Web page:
Thanks for posting, Cece---
Dr. Ge's info was really dense, he is very knowledgable, and a GREAT asset to the ISNVD. Wow--he and Haacke are stars in the imaging world, and they are working together to understand the vascular connection to MS. He showed some 7T images that were really scary...micro-bleeds/lesions in the MS brain, that are not detectable by weaker machines, and show up prior to demylinating lesion formation.
Dr. Steven Alexander questioned Dr. Ge's reference to nitric oxide after his presentation--since there is a big difference between eNOS (endothelial-derived NO) and iNOS (inducible NO from cytokines). I was glad Dr. Alexander dug in a bit more and asked for clarification on this with Dr. Ge, since I've been singing the praises of NO, and here was a theory stating NO was behind the damage of MS and O2 utilization (eek!) I got a look from the Hubbards
eNOS controls perfusion, is vasodilating and strenghtens the BBB. It comes from a healthy endothelium, which has shear stress and good tight junctions.
iNOS is induced by cytokines, is inflammatory and damaging to the BBB.
Here's a recent paper from Dr. Alexander--
Levels of NO+ and its metabolites are elevated in blood, urine, and CSF of MS patients,103 but it remains controversial whether NO+ plays a protective, an injurious, or both roles in pathogenesis of MS.103 In the BBB, CEC form NO+ via endothelial NO+ synthase (eNOS, NOSIII) and may decrease or increase BBB. CEC sense NO+ by a cGMP- pathway that may phosphorylate junction associated proteins (like VASP),104 which strengthen paraendothelial barrier and limits endothelial permeability. Although by scavenging oxidants NO may also serve as an important antioxidant defense in CEC,105 several reactions between oxidants and NO+ can lead to formation of highly reactive species, like peroxynitrite, which disintegrate the BBB.106 The induction of iNOS by cytokines in several cells within the BBB could release sufficient NO+ to form toxic levels of NO+ metabolites that disrupt the BBB.107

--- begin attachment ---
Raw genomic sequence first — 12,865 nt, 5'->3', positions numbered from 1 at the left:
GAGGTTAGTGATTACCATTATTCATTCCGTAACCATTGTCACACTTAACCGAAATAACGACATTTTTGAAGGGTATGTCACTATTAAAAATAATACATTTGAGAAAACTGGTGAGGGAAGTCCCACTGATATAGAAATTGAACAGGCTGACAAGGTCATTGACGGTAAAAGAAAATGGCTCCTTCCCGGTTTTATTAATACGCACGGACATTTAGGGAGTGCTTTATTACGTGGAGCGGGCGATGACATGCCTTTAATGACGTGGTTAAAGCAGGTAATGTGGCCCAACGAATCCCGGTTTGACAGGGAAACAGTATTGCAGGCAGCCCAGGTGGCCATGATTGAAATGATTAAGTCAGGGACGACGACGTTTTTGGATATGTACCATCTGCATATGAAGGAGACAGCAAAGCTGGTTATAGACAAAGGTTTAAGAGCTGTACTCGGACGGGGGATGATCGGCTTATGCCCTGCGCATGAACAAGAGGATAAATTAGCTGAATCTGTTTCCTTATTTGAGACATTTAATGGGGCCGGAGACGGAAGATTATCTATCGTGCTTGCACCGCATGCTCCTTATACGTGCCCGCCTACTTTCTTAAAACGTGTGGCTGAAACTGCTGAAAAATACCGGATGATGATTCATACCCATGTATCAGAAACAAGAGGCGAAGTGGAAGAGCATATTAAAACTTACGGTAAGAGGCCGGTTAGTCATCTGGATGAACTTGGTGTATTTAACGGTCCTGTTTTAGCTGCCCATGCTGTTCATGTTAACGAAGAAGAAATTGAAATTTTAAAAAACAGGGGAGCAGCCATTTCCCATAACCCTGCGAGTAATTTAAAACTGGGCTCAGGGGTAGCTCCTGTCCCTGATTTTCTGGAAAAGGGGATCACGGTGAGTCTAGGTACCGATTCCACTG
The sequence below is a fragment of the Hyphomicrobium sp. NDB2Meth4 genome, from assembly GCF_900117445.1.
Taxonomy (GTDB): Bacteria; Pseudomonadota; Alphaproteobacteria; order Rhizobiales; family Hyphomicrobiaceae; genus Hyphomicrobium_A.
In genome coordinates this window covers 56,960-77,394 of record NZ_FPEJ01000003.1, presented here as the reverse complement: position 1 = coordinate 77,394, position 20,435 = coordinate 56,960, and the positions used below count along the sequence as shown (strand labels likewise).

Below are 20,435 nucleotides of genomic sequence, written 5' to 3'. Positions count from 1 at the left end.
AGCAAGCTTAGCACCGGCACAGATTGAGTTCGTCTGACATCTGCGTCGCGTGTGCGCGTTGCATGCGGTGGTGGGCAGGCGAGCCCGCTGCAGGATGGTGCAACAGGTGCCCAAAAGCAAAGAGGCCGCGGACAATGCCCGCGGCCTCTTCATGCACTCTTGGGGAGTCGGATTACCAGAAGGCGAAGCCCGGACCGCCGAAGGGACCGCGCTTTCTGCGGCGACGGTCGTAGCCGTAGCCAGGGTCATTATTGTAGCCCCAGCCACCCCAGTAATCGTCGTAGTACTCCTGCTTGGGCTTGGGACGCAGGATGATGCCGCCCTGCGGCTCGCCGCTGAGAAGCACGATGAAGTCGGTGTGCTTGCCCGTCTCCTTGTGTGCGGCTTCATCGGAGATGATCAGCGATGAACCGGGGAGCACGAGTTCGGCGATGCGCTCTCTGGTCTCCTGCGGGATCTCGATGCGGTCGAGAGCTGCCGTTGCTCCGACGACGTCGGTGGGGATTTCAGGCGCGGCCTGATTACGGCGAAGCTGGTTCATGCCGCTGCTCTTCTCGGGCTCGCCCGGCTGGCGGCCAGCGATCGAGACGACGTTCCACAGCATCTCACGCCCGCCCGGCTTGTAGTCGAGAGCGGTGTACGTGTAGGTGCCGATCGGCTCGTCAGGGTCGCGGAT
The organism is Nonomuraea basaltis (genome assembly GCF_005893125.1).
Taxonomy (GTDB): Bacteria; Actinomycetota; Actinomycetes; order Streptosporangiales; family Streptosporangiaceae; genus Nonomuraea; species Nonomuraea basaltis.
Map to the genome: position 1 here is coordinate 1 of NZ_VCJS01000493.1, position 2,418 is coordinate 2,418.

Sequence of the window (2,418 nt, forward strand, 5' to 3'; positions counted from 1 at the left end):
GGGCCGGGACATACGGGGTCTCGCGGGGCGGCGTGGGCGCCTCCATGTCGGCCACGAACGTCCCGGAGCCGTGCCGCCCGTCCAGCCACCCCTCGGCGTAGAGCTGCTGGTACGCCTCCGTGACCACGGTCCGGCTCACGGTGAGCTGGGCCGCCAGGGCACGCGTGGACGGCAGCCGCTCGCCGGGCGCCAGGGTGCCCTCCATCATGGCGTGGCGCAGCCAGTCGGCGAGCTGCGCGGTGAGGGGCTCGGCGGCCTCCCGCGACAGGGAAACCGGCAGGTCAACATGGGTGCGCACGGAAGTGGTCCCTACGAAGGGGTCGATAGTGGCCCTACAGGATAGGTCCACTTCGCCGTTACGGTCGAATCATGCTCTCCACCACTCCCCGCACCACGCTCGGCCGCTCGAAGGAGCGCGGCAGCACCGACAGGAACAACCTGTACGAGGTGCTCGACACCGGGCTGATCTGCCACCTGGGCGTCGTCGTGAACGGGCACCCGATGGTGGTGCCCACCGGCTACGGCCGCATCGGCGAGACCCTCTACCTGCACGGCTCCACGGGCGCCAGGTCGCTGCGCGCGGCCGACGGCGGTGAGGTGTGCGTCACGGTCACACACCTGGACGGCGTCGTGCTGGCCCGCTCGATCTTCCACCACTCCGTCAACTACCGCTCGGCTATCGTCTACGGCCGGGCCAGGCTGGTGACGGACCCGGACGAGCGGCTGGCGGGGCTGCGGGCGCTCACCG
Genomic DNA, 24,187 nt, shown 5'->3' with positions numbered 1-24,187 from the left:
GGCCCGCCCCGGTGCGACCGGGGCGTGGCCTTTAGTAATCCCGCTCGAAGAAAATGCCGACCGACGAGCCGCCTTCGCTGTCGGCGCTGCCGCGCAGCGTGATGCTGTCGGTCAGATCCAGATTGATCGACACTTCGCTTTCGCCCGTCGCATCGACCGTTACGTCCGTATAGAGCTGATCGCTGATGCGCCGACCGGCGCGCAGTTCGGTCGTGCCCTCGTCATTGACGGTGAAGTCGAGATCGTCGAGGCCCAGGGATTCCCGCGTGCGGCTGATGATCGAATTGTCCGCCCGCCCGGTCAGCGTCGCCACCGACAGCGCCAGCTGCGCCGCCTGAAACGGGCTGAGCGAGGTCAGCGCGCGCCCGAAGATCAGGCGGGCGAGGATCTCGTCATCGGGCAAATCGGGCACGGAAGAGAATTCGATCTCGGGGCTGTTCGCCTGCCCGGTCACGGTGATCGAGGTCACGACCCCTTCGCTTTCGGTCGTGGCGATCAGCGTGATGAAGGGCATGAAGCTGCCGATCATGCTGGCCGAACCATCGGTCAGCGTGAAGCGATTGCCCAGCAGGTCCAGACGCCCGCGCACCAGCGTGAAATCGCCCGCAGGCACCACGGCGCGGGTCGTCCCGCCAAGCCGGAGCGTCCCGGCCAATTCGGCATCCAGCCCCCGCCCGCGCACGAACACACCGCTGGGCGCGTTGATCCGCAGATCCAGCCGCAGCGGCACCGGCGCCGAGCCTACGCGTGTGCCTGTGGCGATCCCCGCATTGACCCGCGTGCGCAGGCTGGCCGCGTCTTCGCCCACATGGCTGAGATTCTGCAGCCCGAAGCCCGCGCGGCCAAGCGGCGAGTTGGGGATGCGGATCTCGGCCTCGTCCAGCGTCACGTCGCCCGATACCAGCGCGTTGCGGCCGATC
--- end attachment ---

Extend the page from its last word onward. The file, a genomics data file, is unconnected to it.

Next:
Our data demonstrate that iNOS and eNOS are differently regulated in physiologic conditions and in liver disease. While eNOS seems to be involved in the physiological regulation of hepatic perfusion, strong upregulation of iNOS might contribute to inflammatory processes in FHF.
So...endothelial health depends on the good NO.
eNOS is a sign of good brain health, BBB integrity. iNOS shows permeable BBB, unhealthy brain.http://kuscholarworks.ku.edu/dspace/bit ... 0Oxide.pdf
hope that makes sense
my brain is still crispy.